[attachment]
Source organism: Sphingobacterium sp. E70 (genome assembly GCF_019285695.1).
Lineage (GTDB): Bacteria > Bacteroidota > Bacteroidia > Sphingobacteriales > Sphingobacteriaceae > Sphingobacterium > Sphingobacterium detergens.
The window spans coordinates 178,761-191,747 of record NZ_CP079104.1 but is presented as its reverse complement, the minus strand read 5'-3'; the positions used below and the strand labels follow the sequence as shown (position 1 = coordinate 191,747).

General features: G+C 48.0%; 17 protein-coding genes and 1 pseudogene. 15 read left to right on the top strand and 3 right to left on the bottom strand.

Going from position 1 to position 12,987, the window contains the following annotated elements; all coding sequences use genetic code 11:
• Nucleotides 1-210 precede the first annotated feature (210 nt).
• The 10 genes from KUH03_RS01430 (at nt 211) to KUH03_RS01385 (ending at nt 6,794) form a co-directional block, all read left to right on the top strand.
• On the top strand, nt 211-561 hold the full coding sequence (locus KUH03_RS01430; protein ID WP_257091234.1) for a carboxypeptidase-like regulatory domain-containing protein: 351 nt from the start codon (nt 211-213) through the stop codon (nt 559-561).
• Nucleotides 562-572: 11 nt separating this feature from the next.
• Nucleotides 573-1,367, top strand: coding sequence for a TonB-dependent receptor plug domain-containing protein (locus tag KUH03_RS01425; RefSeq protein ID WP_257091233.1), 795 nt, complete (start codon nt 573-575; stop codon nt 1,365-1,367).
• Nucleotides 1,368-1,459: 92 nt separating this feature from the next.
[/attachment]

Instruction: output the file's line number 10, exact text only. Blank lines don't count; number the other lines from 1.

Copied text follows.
• Nucleotides 573-1,367, top strand: coding sequence for a TonB-dependent receptor plug domain-containing protein (locus tag KUH03_RS01425; RefSeq protein ID WP_257091233.1), 795 nt, complete (start codon nt 573-575; stop codon nt 1,365-1,367).